(Last Updated On: March 26, 2018)

We Have No Beds: Ventilator Series

Assist Control

So now that we have discussed how to read a ventilator screen, let’s discuss our first mode of ventilation…

Assist Control (AC)

This mode has the ability to completely control the patients ventilatory status. With this mode you set the rate, the means by which tidal volume is obtained (volume control or pressure control), FiO2 and PEEP. For the purposes of this post we are referencing the Puritan-Bennett 840 Mechanical ventilator but other ventilators will be similar.

Rate

In this mode the rate set will always be the minimum rate that will be given. The types of breaths that can be given by a ventilator are breaths triggered by the machine and breaths triggered by the patient. Breaths given by the machine are triggered by the rate set by the clinician. Negative pressure generated by a patient attempting to take a breath will trigger the machine if the patient wishes to take his own breath outside of the set rate. When the ventilator senses this effort (sensed as either a change in flow or change in pressure), a breath is delivered. The sensitivity set on the machine will determine how easy or how difficult it is for the patient to trigger this assisted breath. For each triggered breath, you will see a dip below the baseline on the breathing waveform (see below). If the machine delivers a breath that is not triggered by the patient, you will see a green “C” in the left top corner of the screen, symbolizing a “Control” breath. If the patient triggers a breath, you will see a green “A” at the top left corner of the screen, symbolizing an “Assisted” breath.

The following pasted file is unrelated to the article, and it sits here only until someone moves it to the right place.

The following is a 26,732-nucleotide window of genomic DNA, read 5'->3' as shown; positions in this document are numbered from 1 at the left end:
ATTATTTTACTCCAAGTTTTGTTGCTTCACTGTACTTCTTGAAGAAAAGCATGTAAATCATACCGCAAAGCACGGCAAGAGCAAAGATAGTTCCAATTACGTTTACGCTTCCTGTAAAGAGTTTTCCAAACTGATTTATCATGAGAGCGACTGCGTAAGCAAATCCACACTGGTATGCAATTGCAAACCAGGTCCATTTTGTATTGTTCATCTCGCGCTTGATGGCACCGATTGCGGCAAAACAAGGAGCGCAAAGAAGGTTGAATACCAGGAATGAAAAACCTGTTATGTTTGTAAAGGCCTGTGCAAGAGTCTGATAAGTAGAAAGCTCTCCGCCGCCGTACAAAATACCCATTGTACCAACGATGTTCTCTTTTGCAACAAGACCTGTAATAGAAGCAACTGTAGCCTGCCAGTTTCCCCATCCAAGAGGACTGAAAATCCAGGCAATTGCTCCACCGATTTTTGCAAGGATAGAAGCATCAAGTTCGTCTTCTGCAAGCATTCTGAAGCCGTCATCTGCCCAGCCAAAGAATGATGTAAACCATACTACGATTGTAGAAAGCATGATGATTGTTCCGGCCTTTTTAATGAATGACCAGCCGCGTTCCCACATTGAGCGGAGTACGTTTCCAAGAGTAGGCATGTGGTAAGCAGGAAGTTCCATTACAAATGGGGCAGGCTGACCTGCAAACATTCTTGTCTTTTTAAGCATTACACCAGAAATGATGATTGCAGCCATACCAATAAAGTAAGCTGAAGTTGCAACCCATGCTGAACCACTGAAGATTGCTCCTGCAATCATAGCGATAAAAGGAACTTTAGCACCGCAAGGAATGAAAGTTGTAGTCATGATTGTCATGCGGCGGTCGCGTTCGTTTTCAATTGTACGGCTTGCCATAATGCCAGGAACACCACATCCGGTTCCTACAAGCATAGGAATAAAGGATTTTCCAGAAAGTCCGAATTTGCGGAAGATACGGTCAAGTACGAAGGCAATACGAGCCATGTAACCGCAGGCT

In this mode, the rate may be variable because the patient is allowed to trigger breaths. However, the patient cannot change the tidal volume or pressure that is delivered.  Regardless of whether the breath is assisted or controlled, the tidal volume or pressure that is set will be delivered.

source: medscape

Modes of Volume delivery

There are two ways to deliver the amount of volume in a breath on a ventilator; volume control and pressure control.